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Shape-SHIFT!

More we discovered at WonderCon: Author Lauren Jankowski and her Shapeshifter Chronicles series of urban dark fantasy books. Here’s the description of Sere From The Green, the first book in the series: “There is a race that lives among humans, unbeknownst to them, called shape shifters, those that can shift from human to animal at will. Many protect the innocent on Earth and act as the eyes and ears of the guardians, divine beings similar to gods in ancient myths. Isis is a woman who lives a normal life until the day she photographs a murder scene for her job. When the body disappears from her photographs, Isis is determined to solve the mystery. Her investigation uncovers answers about her own past and sets her on a journey that will change her life forever.” Visit the series web site to find out more.


image c. 2024 Crimson Fox Publishing

Movie review: 'The Animal Kingdom' (2023)

Your rating: None Average: 4 (2 votes)

'The Animal Kingdom' poster The Animal Kingdom (trailer) is a 128-minute live-action French film released in 2023 (Le règne animal). It's the second movie directed by Thomas Cailley, and co-written with Pauline Munier.

Set in modern-day France, there's been a worrying development: some people are slowly mutating into animals, and society has not been adjusting well. The story follows a small family, Émile (Paul Kircher), a disaffected and conflicted teenager, and his father François (Romain Duris), who move to the south-west of France to be near the family's mother, Lana, who's been in government care ever since she began to change. A road accident makes her fate unclear, adding stress to an already stressful situation. With many people heavily biased against the mutations, Émile finds himself starting to change too.

Despite the fantastical premise, it's primarily a drama about the relationship between Émile and his father. I'd hesitate to call it a coming-of-age film, because Émile isn't going to become an adult - at least, not a human one.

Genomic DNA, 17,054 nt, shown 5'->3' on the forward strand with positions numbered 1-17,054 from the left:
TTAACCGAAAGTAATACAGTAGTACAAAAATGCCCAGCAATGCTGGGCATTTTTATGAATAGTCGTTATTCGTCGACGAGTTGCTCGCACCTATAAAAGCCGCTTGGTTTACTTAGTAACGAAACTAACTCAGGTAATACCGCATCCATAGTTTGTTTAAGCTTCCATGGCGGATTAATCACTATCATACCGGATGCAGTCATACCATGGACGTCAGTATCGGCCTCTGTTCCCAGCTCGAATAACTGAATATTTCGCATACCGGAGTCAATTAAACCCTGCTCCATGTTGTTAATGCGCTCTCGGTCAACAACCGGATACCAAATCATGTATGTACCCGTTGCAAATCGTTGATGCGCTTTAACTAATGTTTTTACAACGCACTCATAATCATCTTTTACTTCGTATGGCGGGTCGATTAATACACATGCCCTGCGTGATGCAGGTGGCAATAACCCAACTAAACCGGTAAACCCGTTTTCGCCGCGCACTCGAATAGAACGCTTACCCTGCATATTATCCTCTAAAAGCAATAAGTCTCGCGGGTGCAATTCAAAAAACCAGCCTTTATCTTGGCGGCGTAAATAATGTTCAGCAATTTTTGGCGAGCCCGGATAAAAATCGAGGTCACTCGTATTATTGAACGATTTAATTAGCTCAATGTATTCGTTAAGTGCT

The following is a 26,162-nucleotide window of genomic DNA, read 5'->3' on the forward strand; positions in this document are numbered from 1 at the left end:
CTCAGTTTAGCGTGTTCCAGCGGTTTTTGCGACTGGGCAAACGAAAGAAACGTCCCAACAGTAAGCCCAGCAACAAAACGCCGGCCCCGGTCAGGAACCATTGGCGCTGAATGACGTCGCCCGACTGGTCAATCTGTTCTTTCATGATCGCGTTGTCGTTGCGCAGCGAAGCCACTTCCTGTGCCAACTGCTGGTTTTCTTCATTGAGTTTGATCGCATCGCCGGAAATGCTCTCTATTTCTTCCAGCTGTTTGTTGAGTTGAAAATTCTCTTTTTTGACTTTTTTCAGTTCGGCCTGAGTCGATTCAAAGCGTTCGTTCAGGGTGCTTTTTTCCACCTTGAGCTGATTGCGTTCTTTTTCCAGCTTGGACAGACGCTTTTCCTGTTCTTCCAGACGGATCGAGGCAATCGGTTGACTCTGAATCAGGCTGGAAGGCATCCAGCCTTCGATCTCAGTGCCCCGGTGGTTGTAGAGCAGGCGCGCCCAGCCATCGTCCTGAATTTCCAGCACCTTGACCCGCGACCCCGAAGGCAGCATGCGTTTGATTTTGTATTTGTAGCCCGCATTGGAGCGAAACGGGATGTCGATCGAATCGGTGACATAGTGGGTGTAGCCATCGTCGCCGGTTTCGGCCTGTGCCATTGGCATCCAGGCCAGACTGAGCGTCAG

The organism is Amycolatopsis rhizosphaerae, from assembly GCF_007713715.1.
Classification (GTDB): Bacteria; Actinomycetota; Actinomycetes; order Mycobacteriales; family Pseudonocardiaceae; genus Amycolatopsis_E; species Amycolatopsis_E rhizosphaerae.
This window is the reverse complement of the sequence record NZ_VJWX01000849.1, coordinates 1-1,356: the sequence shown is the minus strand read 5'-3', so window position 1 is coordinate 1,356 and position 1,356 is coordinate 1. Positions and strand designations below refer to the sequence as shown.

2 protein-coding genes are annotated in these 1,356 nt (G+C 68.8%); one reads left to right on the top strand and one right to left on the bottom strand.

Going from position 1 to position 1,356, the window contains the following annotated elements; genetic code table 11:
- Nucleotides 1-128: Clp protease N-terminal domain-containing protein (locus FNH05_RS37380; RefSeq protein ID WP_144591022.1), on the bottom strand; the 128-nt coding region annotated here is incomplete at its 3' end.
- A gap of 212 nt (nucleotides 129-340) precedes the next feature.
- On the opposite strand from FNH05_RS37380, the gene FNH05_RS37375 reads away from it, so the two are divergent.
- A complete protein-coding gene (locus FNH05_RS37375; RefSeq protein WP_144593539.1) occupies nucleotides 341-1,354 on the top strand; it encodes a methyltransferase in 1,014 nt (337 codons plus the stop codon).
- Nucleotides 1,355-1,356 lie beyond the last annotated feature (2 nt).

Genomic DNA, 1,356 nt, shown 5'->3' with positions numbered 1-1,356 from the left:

Meow Look What You’ve Done

More manga we’ve stumbled across: My New Life As A Cat by Konomi Wagata. “Nao Kazushiro is a normal high school student — until he gets in a traffic accident and winds up in the body of a cat! At first, it’s all fun and games as he gets used to his new feline form, but then the novelty wears off and hunger sets in. Luckily, he’s picked up by Chika, a cute girl his age who gives him food and a home off the streets. Will Nao (now Nyao) develop feelings for her? Or will he wake up in his human body once and for all?” This new graphic novel series is available now from Seven Seas Entertainment.


image c. 2024 Seven Seas Entertainment

Wolfsbane and War

Sometimes just a title is going to tell you most of what you need to know. Definitely true for a title like Sgt. Werewolf, a new comic written and illustrated by Rich Woodall. “Sgt. Steve Hovatter leads a small group of U.S. Commandos to infiltrate Lichtenstein castle in Germany and recover intel on Nazi Occult operations. The Commandos are captured, and Sgt. Hovatter is executed. Hours later Sgt. Hovatter is transformed into a Werewolf, and he uncovers a much more sinister plot at Castle Lichtenstein.” It’s coming to the comic book shelves this month from Scout Comics, through their horror imprint Black Caravan.